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Old 03-31-2005, 06:40 PM   #1
RonRagusa
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New Age Dojos

Several times I've seen references to 'New Age Dojos' in various threads. I'd like to know how folks define a new age dojo. Does it have to do with how Aikido is taught or perhaps the philosophy being espoused or a combination of both? Is Aikido being taught at a new age dojo at odds with the teachings of O-Sensei? And do people believe they have the right to impose their judgment on anyone else's interpretation of Aikido?
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Old 03-31-2005, 08:02 PM   #2
Mashu
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New Age Dojos

I'd say that any dojo or group that has odd or esoteric practices and affectations that seem to serve no practical purpose other than mystifying their students into believing they are special would be New Age.

Is this at odds with what O'Sensei taught? If it doesn't work then it isn't Aiki so I guess it would be at odds.

There is little that other people can do about it so I don't see how they can impose their judgement on people involved with New Age dojo. What are you going to do? Run in and knock over their incense? Have the Doshu call for an Inquisition or Reconquista?
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Old 04-01-2005, 07:18 AM   #3
giriasis
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Re: New Age Dojos

Ron,

I think some people refer "New Age Dojos" as a derogatory way to describe people who prefer "soft aikido". It is a term ment to incite and push people's buttons who prefer the spiritual/ mental benefits of aikido.

Anne Marie Giri
Women in Aikido: a place where us gals can come together and chat about aikido.
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Old 04-01-2005, 08:54 AM   #4
Ron Tisdale
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Re: New Age Dojos

Hmmm, 'New Age' aikido...

I remember Don Modesto refering to a dojo where he had the instructor having fits because he 'made a fist at someone'...I don't know, mabye that's a new age dojo.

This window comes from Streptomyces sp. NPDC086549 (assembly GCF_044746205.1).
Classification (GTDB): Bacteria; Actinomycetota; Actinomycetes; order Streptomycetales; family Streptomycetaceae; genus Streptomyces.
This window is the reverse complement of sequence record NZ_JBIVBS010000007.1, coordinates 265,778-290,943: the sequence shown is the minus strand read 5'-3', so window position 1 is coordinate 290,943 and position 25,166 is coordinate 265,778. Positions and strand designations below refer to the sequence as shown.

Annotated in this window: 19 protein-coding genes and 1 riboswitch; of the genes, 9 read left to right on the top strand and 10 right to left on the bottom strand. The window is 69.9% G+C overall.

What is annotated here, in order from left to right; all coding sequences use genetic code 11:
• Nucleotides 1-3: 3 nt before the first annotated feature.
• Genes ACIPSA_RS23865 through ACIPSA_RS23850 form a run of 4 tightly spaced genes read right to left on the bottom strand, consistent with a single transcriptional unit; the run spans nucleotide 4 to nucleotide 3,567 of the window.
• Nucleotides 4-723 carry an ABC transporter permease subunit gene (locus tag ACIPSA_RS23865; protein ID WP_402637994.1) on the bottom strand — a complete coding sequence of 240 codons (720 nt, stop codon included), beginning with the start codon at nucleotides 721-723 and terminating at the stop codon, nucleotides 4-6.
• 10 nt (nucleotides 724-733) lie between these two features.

On the other hand, there is a dojo in my area where I am priviledged to be allowed to drop in from time to time. Now, I have heard one of the instructors say (I'm paraphrasiing) 'we already pretty much know how to hit people...what we are doing here is learning something else.' I believe in the entire time (maybe two years?) I've been able to work out with these guys, the instructor demonstrated a technique with an atemi once (a kaiten-nage, I believe). He was very casual about the atemi, but if you weren't paying attention, I'm sure you'd get bopped.

Some might think 'now that is a new age dojo'.

The thing is, the yoshinkan people I know who have trained with this group say things like 'those guys throw HARD.' 'They do so much suwari waza, these guys are really tough'. 'Don't go there unless you are up for some hard training'.

My own experience has been that sometimes I've left there shaking with exhaustion. They talk even less than your typical yoshinkan dojo...they don't talk at all. They train. The instructor teaches. That's it. They did a gasshku I participated in...I had to skip one of the five classes because I just couldn't hack it...too tired. I'm not in the best shape...but I've done some pretty intense training in Daito ryu (Don M. was there, he can vouch for the intensity), yoshinkan aikido, and other stuff...these guys train and throw HARD. But they are a very 'soft' style of aikido.